In arguments of fact, it will be noticed, there is little or no element of persuasion, for we deal with such matters almost wholly through our understanding and reason. Huxley, in his argument on evolution, which was addressed to a popular audience, was careful to choose examples that would be familiar; but his treatment of the subject was strictly expository in tone. In some arguments of this sort, which touch on the great forces of the universe and on the nature of the world of life of which we are an infinitesimal part, the tone of the discourse will take on warmth and eloquence; just as Webster in the White Murder Case, dealing with an issue of life and death, let the natural eloquence which always smoldered in his speech, burn up into a clear glow. But both Huxley and Webster would have held any studied appeal to emotion to be an impertinence.

In ordinary life most of us make fewer arguments of fact than of policy. It is only a small minority of our young men who become lawyers, and of them many do not practice before juries. Nor do any large number of men become scholars or men of science or public men, who have to deal with questions of historical fact or to make arguments of fact on large states of affairs. On the other hand, all of us have to weigh and estimate arguments of fact pretty constantly. Sooner or later most men serve on juries; and all students have to read historical and economical arguments. We shall therefore give some space in Chapter III to considering the principles of reasoning by which we arrive at and test conclusions as to the existence of facts, and the truth of assertions about them.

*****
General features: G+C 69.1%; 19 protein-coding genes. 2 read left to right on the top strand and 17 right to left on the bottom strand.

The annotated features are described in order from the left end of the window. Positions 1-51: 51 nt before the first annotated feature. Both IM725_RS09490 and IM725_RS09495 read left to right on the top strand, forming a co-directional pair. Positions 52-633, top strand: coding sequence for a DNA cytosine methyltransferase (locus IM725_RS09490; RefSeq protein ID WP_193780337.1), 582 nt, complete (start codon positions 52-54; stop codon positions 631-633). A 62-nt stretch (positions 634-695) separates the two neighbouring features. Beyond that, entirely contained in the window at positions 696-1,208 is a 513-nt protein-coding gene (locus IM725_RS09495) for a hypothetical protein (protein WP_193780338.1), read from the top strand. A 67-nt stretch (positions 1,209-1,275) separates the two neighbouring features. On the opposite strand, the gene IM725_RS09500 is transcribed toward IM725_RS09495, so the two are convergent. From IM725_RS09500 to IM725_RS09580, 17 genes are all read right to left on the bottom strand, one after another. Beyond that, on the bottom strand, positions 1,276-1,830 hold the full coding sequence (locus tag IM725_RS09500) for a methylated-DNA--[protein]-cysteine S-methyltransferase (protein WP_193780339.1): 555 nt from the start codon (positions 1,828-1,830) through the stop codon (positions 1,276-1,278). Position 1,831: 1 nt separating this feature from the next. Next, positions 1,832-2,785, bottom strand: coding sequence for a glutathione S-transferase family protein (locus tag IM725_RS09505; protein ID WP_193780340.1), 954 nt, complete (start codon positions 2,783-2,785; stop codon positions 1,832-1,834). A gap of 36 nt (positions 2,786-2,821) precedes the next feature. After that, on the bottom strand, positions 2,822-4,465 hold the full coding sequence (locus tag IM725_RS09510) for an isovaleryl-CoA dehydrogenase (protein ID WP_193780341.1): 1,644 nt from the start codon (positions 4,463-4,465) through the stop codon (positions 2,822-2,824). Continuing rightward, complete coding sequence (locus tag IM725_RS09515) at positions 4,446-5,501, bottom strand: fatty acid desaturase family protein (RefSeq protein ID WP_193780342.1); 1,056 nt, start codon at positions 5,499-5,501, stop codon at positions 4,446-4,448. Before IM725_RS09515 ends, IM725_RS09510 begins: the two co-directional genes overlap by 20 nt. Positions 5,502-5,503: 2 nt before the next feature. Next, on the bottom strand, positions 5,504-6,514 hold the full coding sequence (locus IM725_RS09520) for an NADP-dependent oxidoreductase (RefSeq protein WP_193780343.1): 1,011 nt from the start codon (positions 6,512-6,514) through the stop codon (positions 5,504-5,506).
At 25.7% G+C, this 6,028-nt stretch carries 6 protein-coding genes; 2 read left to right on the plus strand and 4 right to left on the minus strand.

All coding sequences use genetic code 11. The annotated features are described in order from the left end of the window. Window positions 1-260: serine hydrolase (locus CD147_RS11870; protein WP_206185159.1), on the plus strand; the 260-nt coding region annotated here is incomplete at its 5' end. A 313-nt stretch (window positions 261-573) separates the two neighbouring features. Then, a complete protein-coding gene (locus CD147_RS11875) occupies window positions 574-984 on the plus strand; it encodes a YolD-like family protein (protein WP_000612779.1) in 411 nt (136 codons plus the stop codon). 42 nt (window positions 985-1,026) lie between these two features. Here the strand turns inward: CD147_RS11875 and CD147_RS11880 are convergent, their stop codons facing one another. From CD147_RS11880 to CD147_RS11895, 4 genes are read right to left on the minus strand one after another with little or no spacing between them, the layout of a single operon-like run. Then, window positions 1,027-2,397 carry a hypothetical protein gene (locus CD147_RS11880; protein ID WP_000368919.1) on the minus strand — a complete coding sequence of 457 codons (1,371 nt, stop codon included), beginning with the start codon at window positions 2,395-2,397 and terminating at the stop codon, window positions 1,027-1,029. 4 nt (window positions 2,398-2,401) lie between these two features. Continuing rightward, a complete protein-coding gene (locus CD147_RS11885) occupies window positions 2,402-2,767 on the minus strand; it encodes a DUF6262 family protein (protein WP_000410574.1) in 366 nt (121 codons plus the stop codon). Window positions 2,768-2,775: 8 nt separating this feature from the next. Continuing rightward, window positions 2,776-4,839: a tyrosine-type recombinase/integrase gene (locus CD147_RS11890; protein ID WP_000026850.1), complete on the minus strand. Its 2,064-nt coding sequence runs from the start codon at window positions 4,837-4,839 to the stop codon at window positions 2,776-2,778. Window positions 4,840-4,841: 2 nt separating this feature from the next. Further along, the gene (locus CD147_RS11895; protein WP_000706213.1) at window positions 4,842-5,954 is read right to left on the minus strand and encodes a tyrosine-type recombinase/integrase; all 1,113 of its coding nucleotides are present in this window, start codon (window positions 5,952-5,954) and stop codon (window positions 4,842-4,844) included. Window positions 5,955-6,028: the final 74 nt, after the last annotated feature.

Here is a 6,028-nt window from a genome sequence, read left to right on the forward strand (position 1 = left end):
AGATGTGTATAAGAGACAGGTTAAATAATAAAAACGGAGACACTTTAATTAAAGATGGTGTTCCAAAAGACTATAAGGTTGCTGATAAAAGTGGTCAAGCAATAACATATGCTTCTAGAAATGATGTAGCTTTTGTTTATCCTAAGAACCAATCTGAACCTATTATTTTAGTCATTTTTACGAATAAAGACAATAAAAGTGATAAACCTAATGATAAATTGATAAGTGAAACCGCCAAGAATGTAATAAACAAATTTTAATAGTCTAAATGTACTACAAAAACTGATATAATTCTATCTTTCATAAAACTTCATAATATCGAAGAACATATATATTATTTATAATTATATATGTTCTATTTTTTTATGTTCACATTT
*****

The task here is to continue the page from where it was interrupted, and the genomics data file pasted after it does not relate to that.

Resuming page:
9. Arguments of Policy. When we turn from arguments of fact to arguments of policy it will be noticed that there is a change in the phraseology that we use: we no longer say that the assertions we maintain or meet are true or not true, but that the proposals are right or expedient or wrong or inexpedient; for now we are talking about what should or should not be done. We say, naturally and correctly, that it is or is not true that woman suffrage has improved political conditions in Colorado but it would be a misuse of words to say that it is true or not true that woman suffrage should be adopted in Ohio; and still more so to use the word "false," which has an inseparable tinge of moral obliquity. In questions of policy that turn on expediency, and in some, as we shall see directly, that turn on moral issues, we know beforehand that in the end some men who know the subject as well as we do and whose judgment is as good and whose standards are as high, will still disagree. There are certain large temperamental lines which have always divided mankind: some men are born conservative minded, some radical minded: the former must needs find things as they are on the whole good, the latter must needs see vividly how they can be improved. To the scientific temperament the artistic temperament is unstable and irrational, as the former is dry and ungenerous to the latter. Such broad and recognized types, with a few others like them, ramify into a multitude of ephemeral parties and classes,—racial, political, social, literary, scholarly,—and most of the arguments in the world can be followed back to these essential and irremovable differences of character. Individual practical questions, however, cross and recross these lines, and in such cases arguments have much practical effect in crystallizing opinion and judgment; for in a complicated case it is often extremely hard to see the real bearing of a proposed policy, and a good argument comes as a guide from the gods to the puzzled and wavering. But though to be effective in practical affairs one has to be positive, yet that is not saying that one must believe that the other side are fools or knaves. Some such confusion of thought in the minds of some reformers, both eminent and obscure, accounts for the wake of bitterness which often follows the progress of reform. Modesty and toleration are as important as positiveness to the man who is to make a mark in the world.